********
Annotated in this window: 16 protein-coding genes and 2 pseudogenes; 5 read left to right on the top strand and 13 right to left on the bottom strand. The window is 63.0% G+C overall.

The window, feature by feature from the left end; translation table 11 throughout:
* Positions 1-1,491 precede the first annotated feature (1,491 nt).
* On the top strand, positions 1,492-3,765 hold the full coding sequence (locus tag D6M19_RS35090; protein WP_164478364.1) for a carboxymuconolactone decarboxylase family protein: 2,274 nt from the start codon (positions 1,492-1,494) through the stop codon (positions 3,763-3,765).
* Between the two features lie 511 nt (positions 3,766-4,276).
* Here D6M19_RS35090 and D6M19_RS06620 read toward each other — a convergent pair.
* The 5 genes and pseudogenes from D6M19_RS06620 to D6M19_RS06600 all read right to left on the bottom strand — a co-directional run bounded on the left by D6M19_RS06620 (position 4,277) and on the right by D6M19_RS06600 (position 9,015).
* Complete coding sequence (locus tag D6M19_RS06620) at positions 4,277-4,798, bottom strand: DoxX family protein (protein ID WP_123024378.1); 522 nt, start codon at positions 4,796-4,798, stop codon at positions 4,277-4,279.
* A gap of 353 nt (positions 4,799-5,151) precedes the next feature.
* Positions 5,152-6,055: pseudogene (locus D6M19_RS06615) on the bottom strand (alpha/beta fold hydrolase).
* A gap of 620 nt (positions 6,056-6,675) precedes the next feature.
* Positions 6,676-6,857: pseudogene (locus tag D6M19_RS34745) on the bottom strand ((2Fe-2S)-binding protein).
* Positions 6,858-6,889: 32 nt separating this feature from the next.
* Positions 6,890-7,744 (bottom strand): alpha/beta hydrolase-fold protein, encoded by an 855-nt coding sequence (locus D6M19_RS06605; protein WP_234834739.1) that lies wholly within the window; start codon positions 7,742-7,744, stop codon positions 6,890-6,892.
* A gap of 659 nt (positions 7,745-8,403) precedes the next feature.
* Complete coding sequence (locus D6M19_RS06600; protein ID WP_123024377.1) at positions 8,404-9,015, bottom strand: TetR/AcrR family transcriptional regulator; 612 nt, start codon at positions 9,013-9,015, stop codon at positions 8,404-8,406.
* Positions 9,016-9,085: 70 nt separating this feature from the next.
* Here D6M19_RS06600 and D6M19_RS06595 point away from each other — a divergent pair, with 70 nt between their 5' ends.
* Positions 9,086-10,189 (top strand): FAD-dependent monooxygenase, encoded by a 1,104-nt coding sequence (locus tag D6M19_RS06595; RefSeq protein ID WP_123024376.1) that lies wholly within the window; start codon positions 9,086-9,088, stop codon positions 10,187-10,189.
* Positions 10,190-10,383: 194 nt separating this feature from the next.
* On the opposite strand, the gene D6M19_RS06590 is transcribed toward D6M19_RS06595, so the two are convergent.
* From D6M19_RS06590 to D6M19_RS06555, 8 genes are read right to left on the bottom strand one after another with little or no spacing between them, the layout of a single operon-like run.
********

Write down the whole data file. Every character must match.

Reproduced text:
Annotated in this window: 16 protein-coding genes and 2 pseudogenes; 5 read left to right on the top strand and 13 right to left on the bottom strand. The window is 63.0% G+C overall.

The window, feature by feature from the left end; translation table 11 throughout:
* Positions 1-1,491 precede the first annotated feature (1,491 nt).
* On the top strand, positions 1,492-3,765 hold the full coding sequence (locus tag D6M19_RS35090; protein WP_164478364.1) for a carboxymuconolactone decarboxylase family protein: 2,274 nt from the start codon (positions 1,492-1,494) through the stop codon (positions 3,763-3,765).
* Between the two features lie 511 nt (positions 3,766-4,276).
* Here D6M19_RS35090 and D6M19_RS06620 read toward each other — a convergent pair.
* The 5 genes and pseudogenes from D6M19_RS06620 to D6M19_RS06600 all read right to left on the bottom strand — a co-directional run bounded on the left by D6M19_RS06620 (position 4,277) and on the right by D6M19_RS06600 (position 9,015).
* Complete coding sequence (locus tag D6M19_RS06620) at positions 4,277-4,798, bottom strand: DoxX family protein (protein ID WP_123024378.1); 522 nt, start codon at positions 4,796-4,798, stop codon at positions 4,277-4,279.
* A gap of 353 nt (positions 4,799-5,151) precedes the next feature.
* Positions 5,152-6,055: pseudogene (locus D6M19_RS06615) on the bottom strand (alpha/beta fold hydrolase).
* A gap of 620 nt (positions 6,056-6,675) precedes the next feature.
* Positions 6,676-6,857: pseudogene (locus tag D6M19_RS34745) on the bottom strand ((2Fe-2S)-binding protein).
* Positions 6,858-6,889: 32 nt separating this feature from the next.
* Positions 6,890-7,744 (bottom strand): alpha/beta hydrolase-fold protein, encoded by an 855-nt coding sequence (locus D6M19_RS06605; protein WP_234834739.1) that lies wholly within the window; start codon positions 7,742-7,744, stop codon positions 6,890-6,892.
* A gap of 659 nt (positions 7,745-8,403) precedes the next feature.
* Complete coding sequence (locus D6M19_RS06600; protein ID WP_123024377.1) at positions 8,404-9,015, bottom strand: TetR/AcrR family transcriptional regulator; 612 nt, start codon at positions 9,013-9,015, stop codon at positions 8,404-8,406.
* Positions 9,016-9,085: 70 nt separating this feature from the next.
* Here D6M19_RS06600 and D6M19_RS06595 point away from each other — a divergent pair, with 70 nt between their 5' ends.
* Positions 9,086-10,189 (top strand): FAD-dependent monooxygenase, encoded by a 1,104-nt coding sequence (locus tag D6M19_RS06595; RefSeq protein ID WP_123024376.1) that lies wholly within the window; start codon positions 9,086-9,088, stop codon positions 10,187-10,189.
* Positions 10,190-10,383: 194 nt separating this feature from the next.
* On the opposite strand, the gene D6M19_RS06590 is transcribed toward D6M19_RS06595, so the two are convergent.
* From D6M19_RS06590 to D6M19_RS06555, 8 genes are read right to left on the bottom strand one after another with little or no spacing between them, the layout of a single operon-like run.